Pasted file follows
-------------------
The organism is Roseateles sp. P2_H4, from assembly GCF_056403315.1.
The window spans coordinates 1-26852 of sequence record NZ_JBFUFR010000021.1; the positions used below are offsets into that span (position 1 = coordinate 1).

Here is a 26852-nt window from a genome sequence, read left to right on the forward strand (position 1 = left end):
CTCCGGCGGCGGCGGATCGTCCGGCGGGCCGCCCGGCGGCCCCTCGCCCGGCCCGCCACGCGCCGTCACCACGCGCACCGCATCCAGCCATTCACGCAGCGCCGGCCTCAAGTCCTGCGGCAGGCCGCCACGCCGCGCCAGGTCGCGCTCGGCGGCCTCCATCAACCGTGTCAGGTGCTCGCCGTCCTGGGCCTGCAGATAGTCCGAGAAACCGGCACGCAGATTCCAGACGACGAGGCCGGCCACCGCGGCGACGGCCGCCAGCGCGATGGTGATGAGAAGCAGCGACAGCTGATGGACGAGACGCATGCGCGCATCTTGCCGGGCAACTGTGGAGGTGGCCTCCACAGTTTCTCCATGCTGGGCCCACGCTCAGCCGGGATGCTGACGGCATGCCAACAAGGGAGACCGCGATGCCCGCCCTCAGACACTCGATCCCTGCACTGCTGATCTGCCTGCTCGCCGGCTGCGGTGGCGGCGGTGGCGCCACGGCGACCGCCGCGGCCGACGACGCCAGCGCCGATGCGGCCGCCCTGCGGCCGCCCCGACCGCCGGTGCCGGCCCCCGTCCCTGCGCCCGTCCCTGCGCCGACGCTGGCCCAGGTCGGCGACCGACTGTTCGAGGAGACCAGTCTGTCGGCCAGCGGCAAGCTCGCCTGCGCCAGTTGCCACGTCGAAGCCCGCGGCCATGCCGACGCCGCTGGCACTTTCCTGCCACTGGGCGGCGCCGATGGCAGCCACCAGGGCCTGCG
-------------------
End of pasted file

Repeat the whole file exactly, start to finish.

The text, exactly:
The organism is Roseateles sp. P2_H4, from assembly GCF_056403315.1.
The window spans coordinates 1-26852 of sequence record NZ_JBFUFR010000021.1; the positions used below are offsets into that span (position 1 = coordinate 1).

Here is a 26852-nt window from a genome sequence, read left to right on the forward strand (position 1 = left end):
CTCCGGCGGCGGCGGATCGTCCGGCGGGCCGCCCGGCGGCCCCTCGCCCGGCCCGCCACGCGCCGTCACCACGCGCACCGCATCCAGCCATTCACGCAGCGCCGGCCTCAAGTCCTGCGGCAGGCCGCCACGCCGCGCCAGGTCGCGCTCGGCGGCCTCCATCAACCGTGTCAGGTGCTCGCCGTCCTGGGCCTGCAGATAGTCCGAGAAACCGGCACGCAGATTCCAGACGACGAGGCCGGCCACCGCGGCGACGGCCGCCAGCGCGATGGTGATGAGAAGCAGCGACAGCTGATGGACGAGACGCATGCGCGCATCTTGCCGGGCAACTGTGGAGGTGGCCTCCACAGTTTCTCCATGCTGGGCCCACGCTCAGCCGGGATGCTGACGGCATGCCAACAAGGGAGACCGCGATGCCCGCCCTCAGACACTCGATCCCTGCACTGCTGATCTGCCTGCTCGCCGGCTGCGGTGGCGGCGGTGGCGCCACGGCGACCGCCGCGGCCGACGACGCCAGCGCCGATGCGGCCGCCCTGCGGCCGCCCCGACCGCCGGTGCCGGCCCCCGTCCCTGCGCCCGTCCCTGCGCCGACGCTGGCCCAGGTCGGCGACCGACTGTTCGAGGAGACCAGTCTGTCGGCCAGCGGCAAGCTCGCCTGCGCCAGTTGCCACGTCGAAGCCCGCGGCCATGCCGACGCCGCTGGCACTTTCCTGCCACTGGGCGGCGCCGATGGCAGCCACCAGGGCCTGCG